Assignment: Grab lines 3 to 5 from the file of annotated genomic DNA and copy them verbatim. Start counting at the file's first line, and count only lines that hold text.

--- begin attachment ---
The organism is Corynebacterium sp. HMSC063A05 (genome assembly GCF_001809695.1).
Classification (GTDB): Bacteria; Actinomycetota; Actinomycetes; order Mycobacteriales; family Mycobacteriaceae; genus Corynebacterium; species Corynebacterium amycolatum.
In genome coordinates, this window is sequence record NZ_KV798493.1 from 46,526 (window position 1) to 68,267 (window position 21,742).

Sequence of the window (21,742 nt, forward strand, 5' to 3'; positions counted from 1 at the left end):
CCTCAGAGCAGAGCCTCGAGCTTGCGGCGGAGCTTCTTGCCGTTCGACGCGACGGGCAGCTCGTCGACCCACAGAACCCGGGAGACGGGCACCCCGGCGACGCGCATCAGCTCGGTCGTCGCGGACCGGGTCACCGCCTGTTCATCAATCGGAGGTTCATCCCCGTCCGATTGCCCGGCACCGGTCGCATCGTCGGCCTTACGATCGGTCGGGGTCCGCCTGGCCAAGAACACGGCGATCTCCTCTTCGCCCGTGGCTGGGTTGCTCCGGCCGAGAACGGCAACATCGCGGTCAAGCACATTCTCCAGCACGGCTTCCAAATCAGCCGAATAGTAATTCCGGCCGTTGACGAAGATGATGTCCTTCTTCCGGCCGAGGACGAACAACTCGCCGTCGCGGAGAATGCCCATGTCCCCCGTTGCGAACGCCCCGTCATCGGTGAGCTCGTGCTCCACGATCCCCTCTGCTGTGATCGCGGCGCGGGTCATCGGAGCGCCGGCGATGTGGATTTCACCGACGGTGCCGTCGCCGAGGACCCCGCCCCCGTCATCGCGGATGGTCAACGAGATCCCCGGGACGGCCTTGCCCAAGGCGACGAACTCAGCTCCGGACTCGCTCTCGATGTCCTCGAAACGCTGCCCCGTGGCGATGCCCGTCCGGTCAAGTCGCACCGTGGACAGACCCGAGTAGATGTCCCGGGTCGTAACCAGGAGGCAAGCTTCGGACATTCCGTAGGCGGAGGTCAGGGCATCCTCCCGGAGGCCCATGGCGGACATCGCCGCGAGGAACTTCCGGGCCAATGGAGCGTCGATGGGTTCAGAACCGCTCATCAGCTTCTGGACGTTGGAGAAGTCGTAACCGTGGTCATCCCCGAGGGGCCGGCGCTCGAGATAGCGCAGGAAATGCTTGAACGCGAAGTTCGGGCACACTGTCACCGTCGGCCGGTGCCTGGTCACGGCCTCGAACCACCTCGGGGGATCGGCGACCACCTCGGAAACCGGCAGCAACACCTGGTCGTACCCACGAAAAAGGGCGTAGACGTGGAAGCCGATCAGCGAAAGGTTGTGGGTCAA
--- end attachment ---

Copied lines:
In genome coordinates, this window is sequence record NZ_KV798493.1 from 46,526 (window position 1) to 68,267 (window position 21,742).

Sequence of the window (21,742 nt, forward strand, 5' to 3'; positions counted from 1 at the left end):
CCTCAGAGCAGAGCCTCGAGCTTGCGGCGGAGCTTCTTGCCGTTCGACGCGACGGGCAGCTCGTCGACCCACAGAACCCGGGAGACGGGCACCCCGGCGACGCGCATCAGCTCGGTCGTCGCGGACCGGGTCACCGCCTGTTCATCAATCGGAGGTTCATCCCCGTCCGATTGCCCGGCACCGGTCGCATCGTCGGCCTTACGATCGGTCGGGGTCCGCCTGGCCAAGAACACGGCGATCTCCTCTTCGCCCGTGGCTGGGTTGCTCCGGCCGAGAACGGCAACATCGCGGTCAAGCACATTCTCCAGCACGGCTTCCAAATCAGCCGAATAGTAATTCCGGCCGTTGACGAAGATGATGTCCTTCTTCCGGCCGAGGACGAACAACTCGCCGTCGCGGAGAATGCCCATGTCCCCCGTTGCGAACGCCCCGTCATCGGTGAGCTCGTGCTCCACGATCCCCTCTGCTGTGATCGCGGCGCGGGTCATCGGAGCGCCGGCGATGTGGATTTCACCGACGGTGCCGTCGCCGAGGACCCCGCCCCCGTCATCGCGGATGGTCAACGAGATCCCCGGGACGGCCTTGCCCAAGGCGACGAACTCAGCTCCGGACTCGCTCTCGATGTCCTCGAAACGCTGCCCCGTGGCGATGCCCGTCCGGTCAAGTCGCACCGTGGACAGACCCGAGTAGATGTCCCGGGTCGTAACCAGGAGGCAAGCTTCGGACATTCCGTAGGCGGAGGTCAGGGCATCCTCCCGGAGGCCCATGGCGGACATCGCCGCGAGGAACTTCCGGGCCAATGGAGCGTCGATGGGTTCAGAACCGCTCATCAGCTTCTGGACGTTGGAGAAGTCGTAACCGTGGTCATCCCCGAGGGGCCGGCGCTCGAGATAGCGCAGGAAATGCTTGAACGCGAAGTTCGGGCACACTGTCACCGTCGGCCGGTGCCTGGTCACGGCCTCGAACCACCTCGGGGGATCGGCGACCACCTCGGAAACCGGCAGCAACACCTGGTCGTACCCACGAAAAAGGGCGTAGACGTGGAAGCCGATCAGCGAAAGGTTGTGGGTCAA